The Government reaffirmed its commitment to address broadband connectivity with a Bill to ‘accelerate the delivery of gigabit capable broadband’ and remove barriers to roll out.

Mobile and broadband have been key campaigning areas for Which? and there’s certainly a lot to be done.

We’ll be pushing to ensure this new infrastructure meets the needs of people to be connected at home, at work and on the move.

Wider consumer issues

A key reflection of events from the last year was seen with the announcement of an Airlines Insolvency Bill to protect passengers in the event an airline goes bust, as well as a Thomas Cook Compensation Bill for customers to whom Thomas Cook companies would have been liable.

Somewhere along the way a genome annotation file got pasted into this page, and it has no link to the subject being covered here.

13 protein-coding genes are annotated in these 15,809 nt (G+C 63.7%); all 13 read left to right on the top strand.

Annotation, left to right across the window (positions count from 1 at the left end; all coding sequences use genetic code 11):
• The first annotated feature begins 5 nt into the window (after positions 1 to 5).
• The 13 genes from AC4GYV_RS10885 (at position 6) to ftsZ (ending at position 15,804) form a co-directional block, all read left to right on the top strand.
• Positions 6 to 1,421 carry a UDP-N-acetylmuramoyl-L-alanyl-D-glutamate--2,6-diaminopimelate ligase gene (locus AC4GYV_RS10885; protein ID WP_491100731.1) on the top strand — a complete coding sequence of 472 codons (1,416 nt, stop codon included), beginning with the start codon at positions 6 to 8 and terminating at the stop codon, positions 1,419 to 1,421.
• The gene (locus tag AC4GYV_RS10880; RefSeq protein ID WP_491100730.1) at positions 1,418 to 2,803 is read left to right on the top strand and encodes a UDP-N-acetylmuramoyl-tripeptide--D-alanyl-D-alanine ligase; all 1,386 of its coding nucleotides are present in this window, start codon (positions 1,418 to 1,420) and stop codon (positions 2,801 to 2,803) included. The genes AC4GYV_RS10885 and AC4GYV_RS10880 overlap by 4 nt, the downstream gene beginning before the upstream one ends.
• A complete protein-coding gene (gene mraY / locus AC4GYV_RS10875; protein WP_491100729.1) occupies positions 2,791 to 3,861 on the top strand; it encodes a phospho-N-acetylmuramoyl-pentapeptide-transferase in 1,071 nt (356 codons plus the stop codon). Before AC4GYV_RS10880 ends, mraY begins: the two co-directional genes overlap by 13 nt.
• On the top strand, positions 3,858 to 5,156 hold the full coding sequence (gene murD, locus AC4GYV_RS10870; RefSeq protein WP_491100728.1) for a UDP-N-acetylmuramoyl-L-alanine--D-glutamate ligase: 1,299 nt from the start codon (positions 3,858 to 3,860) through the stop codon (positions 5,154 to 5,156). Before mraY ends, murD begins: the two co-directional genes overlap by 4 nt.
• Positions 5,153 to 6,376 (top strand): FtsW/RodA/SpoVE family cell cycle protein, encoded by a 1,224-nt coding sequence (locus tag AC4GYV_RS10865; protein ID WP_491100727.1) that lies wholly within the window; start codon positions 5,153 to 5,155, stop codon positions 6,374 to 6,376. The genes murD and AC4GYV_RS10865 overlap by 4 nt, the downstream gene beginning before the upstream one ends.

These will require a clear focus to ensure they deliver the help consumers need.

Beyond this, our long term call to help people understand their entire pension savings will be boosted through the introduction of pension dashboards in the Pensions Schemes Bill.

What wasn’t there?

There were some notable consumer omissions from the Queen’s Speech, including measures to address the ongoing crisis with free to use ATMs, as well as plans to improve the product safety and enforcement system.

So, there’s lots for Which? to be working on in the coming year to ensure positive change is delivered for consumers. As well as areas where we need to ensure future action is committed to.